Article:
C463 / B551 Artificial Intelligence
- A learning model inspired by the structure of the brain.
- It's a parallel network of connected neurons taking in a number of parameters as input and returning a decision based on them as output.
- The connections are moderated by a set of weights, which is the part that the NN can learn.
- They have an extensive range of applications.
- The difficulty of the NN is considered to be the initial decision on their structure.
History of NN
- First neuron model by W. McCulloch and W. Pitts in 1943.
- Rosenblatt (1958) developed the idea of perceptron, a 3-layered NN.
- ADALINE (ADAptive LInear Element), an analogue electronic device built in 1960 by Widrow and Hoff (of Stanford University).
- 1969 Minsky and Papert wrote a book on the limitations of NN. This caused much funding to such research to be cut.
- The NNs re-emerged in the 70s and they seem to be a large success at the moment.
Why Use NN?
- Adaptive learning: they are capable to learn from the training data.
- Flexibility: they can be adapted quite easily to a range of problems with little domain-specific requirements.
- Self-organization: they are sometimes capable of learning not only the parameters, but also the representation or organization from the training set.
- Fault tolerance: by including redundant information coding they can adjust to partial destruction of the network.
- Biologically, a neuron is a brain cell. It is connected to other neurons and it operates by exchange of electrical signals.
- The processes taking place in the brain are considered to result from networks of neurons.
- The artificial neurons are units with a number of inputs and one output.
Each of the inputs ai has an associated bias weight wi and the output is the result of as activation function g of the
weighted sum of the inputs.
- output = g (Sumi ai wi)
- The most common functions are the simple threshold and the sigmoid.
- The neuron can also work as a logic gate if the function is an And, Or, Not.
- And: weights = 1, thr = 2; Or: thr = 1. Not: weight = -1, thr=0.
- A NN is a directed graph of neurons. The output from one neuron can become the input for one or several other neurons.
- Feed-forward network: if the graph is acyclic.
- Recurrent network: when there are cycles in the graph so that the output of a neuron can come back as input after some processing.
- Input units: those whose inputs are external.
- Output unit(s): the output represents the answer a the entire NN.
- Hidden units: all the others.
A feed-forward network
Layers: units at the same distance from the inputs.
A recurrent network.
Given: a1=2, a2=0.05, a3=3.
First sum: 0.1*2+0.05*1+0.2*3 = 0.85 => a4=1
Second: 3*2 + 5*3 = 21 =>a5 = 1
Third sum: 1.7*1 + 1.3*1 = 3 =>a6 = 1 (output)
- A perceptron is a single-layer feed-forward network.
- Their name comes from
Frank Rosenblatt and they
were popular in the 60s.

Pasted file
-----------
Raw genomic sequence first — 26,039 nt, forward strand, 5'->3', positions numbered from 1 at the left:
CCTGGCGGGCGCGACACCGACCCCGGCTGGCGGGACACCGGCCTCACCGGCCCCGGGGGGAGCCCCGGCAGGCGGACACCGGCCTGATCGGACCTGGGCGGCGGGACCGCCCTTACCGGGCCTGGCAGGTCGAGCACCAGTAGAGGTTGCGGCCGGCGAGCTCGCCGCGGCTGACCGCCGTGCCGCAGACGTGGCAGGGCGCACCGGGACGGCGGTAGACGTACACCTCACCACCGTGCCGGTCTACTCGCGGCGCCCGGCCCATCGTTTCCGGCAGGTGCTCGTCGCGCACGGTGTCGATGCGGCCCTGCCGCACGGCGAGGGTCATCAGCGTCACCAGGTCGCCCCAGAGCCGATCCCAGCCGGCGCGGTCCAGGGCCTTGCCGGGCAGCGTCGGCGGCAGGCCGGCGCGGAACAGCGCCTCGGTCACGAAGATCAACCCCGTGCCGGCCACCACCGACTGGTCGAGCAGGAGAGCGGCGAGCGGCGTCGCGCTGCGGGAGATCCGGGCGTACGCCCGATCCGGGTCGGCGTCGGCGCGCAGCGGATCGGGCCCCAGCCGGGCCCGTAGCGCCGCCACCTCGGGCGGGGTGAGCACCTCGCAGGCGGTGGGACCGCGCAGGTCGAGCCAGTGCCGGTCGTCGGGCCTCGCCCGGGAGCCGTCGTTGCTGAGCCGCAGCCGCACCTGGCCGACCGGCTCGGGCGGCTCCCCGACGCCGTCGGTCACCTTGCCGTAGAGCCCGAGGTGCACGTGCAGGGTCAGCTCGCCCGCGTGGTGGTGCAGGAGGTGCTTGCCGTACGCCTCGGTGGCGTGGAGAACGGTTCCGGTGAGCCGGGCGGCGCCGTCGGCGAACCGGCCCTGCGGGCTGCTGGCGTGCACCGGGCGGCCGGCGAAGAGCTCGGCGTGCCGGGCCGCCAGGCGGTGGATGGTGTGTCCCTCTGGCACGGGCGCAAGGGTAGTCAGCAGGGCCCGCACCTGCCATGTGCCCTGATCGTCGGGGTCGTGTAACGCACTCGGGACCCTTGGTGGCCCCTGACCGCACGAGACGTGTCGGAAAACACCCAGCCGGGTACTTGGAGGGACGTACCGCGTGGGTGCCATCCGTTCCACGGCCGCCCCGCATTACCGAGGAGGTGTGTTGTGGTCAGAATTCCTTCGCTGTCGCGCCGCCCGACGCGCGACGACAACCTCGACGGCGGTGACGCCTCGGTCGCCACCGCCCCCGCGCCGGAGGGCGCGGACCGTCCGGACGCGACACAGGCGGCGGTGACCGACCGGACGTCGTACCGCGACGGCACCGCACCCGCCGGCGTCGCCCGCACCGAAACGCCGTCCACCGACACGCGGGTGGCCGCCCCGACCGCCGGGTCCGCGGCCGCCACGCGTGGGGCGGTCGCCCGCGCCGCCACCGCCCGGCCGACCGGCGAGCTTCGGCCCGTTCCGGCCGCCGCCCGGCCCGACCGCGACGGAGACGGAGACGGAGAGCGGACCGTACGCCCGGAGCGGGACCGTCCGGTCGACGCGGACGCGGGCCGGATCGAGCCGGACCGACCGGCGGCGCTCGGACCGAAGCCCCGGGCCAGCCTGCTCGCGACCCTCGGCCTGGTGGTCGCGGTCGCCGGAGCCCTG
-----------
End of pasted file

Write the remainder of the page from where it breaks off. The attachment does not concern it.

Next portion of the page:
- Their goal is to extract
some features from the
- They mimic the vision system of some animals.
- If the activation function is a threshold, the perceptron is a linear separator. In 2D it's a line, in 3D a plane, etc.
Delta Learning for a Neuron
- Suppose that we have some examples of input sets (x=<x1, x2, ..., xn>) with known output (y).
- Error: the difference between the neuron's output and the desired output. Let h be the output of the neuron. We denote by
- Err = (y-h(x))
- Then we try to minimize the function
- E = 1/2 (y – h(x))2 = 1/2 (y-g(Sumiwixi))2.
- Computing the gradient of this and following the direction in which it decreases, we obtain
- wi = wi+a*Err*g'(x)*xi,
- where a is the learning rate.
- Suppose we have a feed-forward multi-layer network. The learning takes place in several epochs.
- An epoch consists in the following:
- Forward pass: compute the outputs from each neuron starting from the input layer going forward.
- Backward pass: starting from the output layer, apply the delta learning going backward. The error is propagated from the output layer to the last hidden layer and the delta learning can be applied, and so on.
- It can be proved that the network converges towards correct output for the given input after a number of epochs.
Self-Organizing Maps (SOM)
- SOMs are a data visualization technique invented by T. Kohonen in 1981 which reduce the dimensions of data through the use of self-organizing neural networks.
- The NN is organized in a grid structure where cells close to each other are supposed to have similar properties.
- For each training example, first we locate the closest cell based on the input values. Then we change the output of this cell to mach the result. Then we propagate the change to the adjacent cells.
Example of trained SOM
- Problems for which there is no known solution or the solution involves a lot of parameters.
- Pattern recognition, image analysis: facial, fingerprint, textures, handwriting, speech.
- Sensors: electronic noses, analysis of medical images, lipreading.
- Data mining: identifying disease, forecasting.
- Business: assigning airplane seats, scheduling, credit evaluation.
- Autonomous systems, walking, swimming.